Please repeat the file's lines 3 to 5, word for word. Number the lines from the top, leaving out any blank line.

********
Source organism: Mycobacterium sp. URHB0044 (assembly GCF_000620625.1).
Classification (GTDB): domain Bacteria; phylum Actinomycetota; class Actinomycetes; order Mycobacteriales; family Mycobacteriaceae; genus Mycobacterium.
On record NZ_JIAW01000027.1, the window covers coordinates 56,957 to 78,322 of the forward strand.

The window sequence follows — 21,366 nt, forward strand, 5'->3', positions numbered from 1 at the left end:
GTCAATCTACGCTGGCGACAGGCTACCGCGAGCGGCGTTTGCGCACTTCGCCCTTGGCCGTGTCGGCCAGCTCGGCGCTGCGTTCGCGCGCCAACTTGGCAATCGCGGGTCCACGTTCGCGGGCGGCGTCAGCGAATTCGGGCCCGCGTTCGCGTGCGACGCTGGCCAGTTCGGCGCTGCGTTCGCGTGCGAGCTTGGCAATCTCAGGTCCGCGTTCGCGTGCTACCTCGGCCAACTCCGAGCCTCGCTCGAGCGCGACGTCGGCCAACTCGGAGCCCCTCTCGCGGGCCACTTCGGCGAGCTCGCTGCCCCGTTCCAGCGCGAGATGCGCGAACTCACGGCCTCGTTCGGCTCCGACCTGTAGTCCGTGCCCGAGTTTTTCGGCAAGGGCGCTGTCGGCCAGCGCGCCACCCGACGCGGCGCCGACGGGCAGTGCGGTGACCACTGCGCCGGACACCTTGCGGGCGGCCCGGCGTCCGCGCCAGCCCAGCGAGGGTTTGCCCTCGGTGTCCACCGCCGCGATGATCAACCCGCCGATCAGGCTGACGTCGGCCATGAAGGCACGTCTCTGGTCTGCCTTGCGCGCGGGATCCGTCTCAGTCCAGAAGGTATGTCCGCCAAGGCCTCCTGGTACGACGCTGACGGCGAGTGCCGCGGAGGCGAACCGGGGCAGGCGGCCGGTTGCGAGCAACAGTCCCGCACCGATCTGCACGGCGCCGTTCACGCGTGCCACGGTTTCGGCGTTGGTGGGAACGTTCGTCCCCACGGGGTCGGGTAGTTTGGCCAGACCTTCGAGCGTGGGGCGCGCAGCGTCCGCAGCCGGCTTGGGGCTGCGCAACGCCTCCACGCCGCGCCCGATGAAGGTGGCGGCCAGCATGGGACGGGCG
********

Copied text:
On record NZ_JIAW01000027.1, the window covers coordinates 56,957 to 78,322 of the forward strand.

The window sequence follows — 21,366 nt, forward strand, 5'->3', positions numbered from 1 at the left end:
GTCAATCTACGCTGGCGACAGGCTACCGCGAGCGGCGTTTGCGCACTTCGCCCTTGGCCGTGTCGGCCAGCTCGGCGCTGCGTTCGCGCGCCAACTTGGCAATCGCGGGTCCACGTTCGCGGGCGGCGTCAGCGAATTCGGGCCCGCGTTCGCGTGCGACGCTGGCCAGTTCGGCGCTGCGTTCGCGTGCGAGCTTGGCAATCTCAGGTCCGCGTTCGCGTGCTACCTCGGCCAACTCCGAGCCTCGCTCGAGCGCGACGTCGGCCAACTCGGAGCCCCTCTCGCGGGCCACTTCGGCGAGCTCGCTGCCCCGTTCCAGCGCGAGATGCGCGAACTCACGGCCTCGTTCGGCTCCGACCTGTAGTCCGTGCCCGAGTTTTTCGGCAAGGGCGCTGTCGGCCAGCGCGCCACCCGACGCGGCGCCGACGGGCAGTGCGGTGACCACTGCGCCGGACACCTTGCGGGCGGCCCGGCGTCCGCGCCAGCCCAGCGAGGGTTTGCCCTCGGTGTCCACCGCCGCGATGATCAACCCGCCGATCAGGCTGACGTCGGCCATGAAGGCACGTCTCTGGTCTGCCTTGCGCGCGGGATCCGTCTCAGTCCAGAAGGTATGTCCGCCAAGGCCTCCTGGTACGACGCTGACGGCGAGTGCCGCGGAGGCGAACCGGGGCAGGCGGCCGGTTGCGAGCAACAGTCCCGCACCGATCTGCACGGCGCCGTTCACGCGTGCCACGGTTTCGGCGTTGGTGGGAACGTTCGTCCCCACGGGGTCGGGTAGTTTGGCCAGACCTTCGAGCGTGGGGCGCGCAGCGTCCGCAGCCGGCTTGGGGCTGCGCAACGCCTCCACGCCGCGCCCGATGAAGGTGGCGGCCAGCATGGGACGGGCG